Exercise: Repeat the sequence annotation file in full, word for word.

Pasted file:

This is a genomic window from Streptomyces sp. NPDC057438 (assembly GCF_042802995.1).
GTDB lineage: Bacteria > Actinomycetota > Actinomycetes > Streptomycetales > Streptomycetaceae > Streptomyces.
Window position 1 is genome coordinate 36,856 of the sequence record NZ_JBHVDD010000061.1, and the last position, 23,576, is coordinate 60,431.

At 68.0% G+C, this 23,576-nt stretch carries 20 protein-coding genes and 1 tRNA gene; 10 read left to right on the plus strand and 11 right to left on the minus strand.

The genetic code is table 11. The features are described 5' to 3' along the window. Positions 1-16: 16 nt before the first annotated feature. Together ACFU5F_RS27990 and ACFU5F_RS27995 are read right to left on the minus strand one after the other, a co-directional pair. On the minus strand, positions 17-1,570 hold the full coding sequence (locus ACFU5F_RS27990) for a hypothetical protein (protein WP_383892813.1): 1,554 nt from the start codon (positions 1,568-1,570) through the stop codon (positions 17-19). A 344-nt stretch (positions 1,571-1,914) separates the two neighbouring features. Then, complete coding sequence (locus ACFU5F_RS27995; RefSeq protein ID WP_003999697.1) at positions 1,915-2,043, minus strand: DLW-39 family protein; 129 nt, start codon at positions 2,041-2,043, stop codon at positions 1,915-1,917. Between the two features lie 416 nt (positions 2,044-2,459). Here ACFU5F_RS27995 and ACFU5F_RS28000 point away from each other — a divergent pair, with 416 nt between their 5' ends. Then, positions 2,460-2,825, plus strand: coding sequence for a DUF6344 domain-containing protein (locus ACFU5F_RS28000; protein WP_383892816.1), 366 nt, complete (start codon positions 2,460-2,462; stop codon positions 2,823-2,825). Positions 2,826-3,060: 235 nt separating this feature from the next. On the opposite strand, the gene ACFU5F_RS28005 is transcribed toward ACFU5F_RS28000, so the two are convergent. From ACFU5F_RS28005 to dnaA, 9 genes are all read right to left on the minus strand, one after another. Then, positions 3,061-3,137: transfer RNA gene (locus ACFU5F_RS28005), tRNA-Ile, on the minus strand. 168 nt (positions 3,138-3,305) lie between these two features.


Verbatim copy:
This is a genomic window from Streptomyces sp. NPDC057438 (assembly GCF_042802995.1).
GTDB lineage: Bacteria > Actinomycetota > Actinomycetes > Streptomycetales > Streptomycetaceae > Streptomyces.
Window position 1 is genome coordinate 36,856 of the sequence record NZ_JBHVDD010000061.1, and the last position, 23,576, is coordinate 60,431.

At 68.0% G+C, this 23,576-nt stretch carries 20 protein-coding genes and 1 tRNA gene; 10 read left to right on the plus strand and 11 right to left on the minus strand.

The genetic code is table 11. The features are described 5' to 3' along the window. Positions 1-16: 16 nt before the first annotated feature. Together ACFU5F_RS27990 and ACFU5F_RS27995 are read right to left on the minus strand one after the other, a co-directional pair. On the minus strand, positions 17-1,570 hold the full coding sequence (locus ACFU5F_RS27990) for a hypothetical protein (protein WP_383892813.1): 1,554 nt from the start codon (positions 1,568-1,570) through the stop codon (positions 17-19). A 344-nt stretch (positions 1,571-1,914) separates the two neighbouring features. Then, complete coding sequence (locus ACFU5F_RS27995; RefSeq protein ID WP_003999697.1) at positions 1,915-2,043, minus strand: DLW-39 family protein; 129 nt, start codon at positions 2,041-2,043, stop codon at positions 1,915-1,917. Between the two features lie 416 nt (positions 2,044-2,459). Here ACFU5F_RS27995 and ACFU5F_RS28000 point away from each other — a divergent pair, with 416 nt between their 5' ends. Then, positions 2,460-2,825, plus strand: coding sequence for a DUF6344 domain-containing protein (locus ACFU5F_RS28000; protein WP_383892816.1), 366 nt, complete (start codon positions 2,460-2,462; stop codon positions 2,823-2,825). Positions 2,826-3,060: 235 nt separating this feature from the next. On the opposite strand, the gene ACFU5F_RS28005 is transcribed toward ACFU5F_RS28000, so the two are convergent. From ACFU5F_RS28005 to dnaA, 9 genes are all read right to left on the minus strand, one after another. Then, positions 3,061-3,137: transfer RNA gene (locus ACFU5F_RS28005), tRNA-Ile, on the minus strand. 168 nt (positions 3,138-3,305) lie between these two features.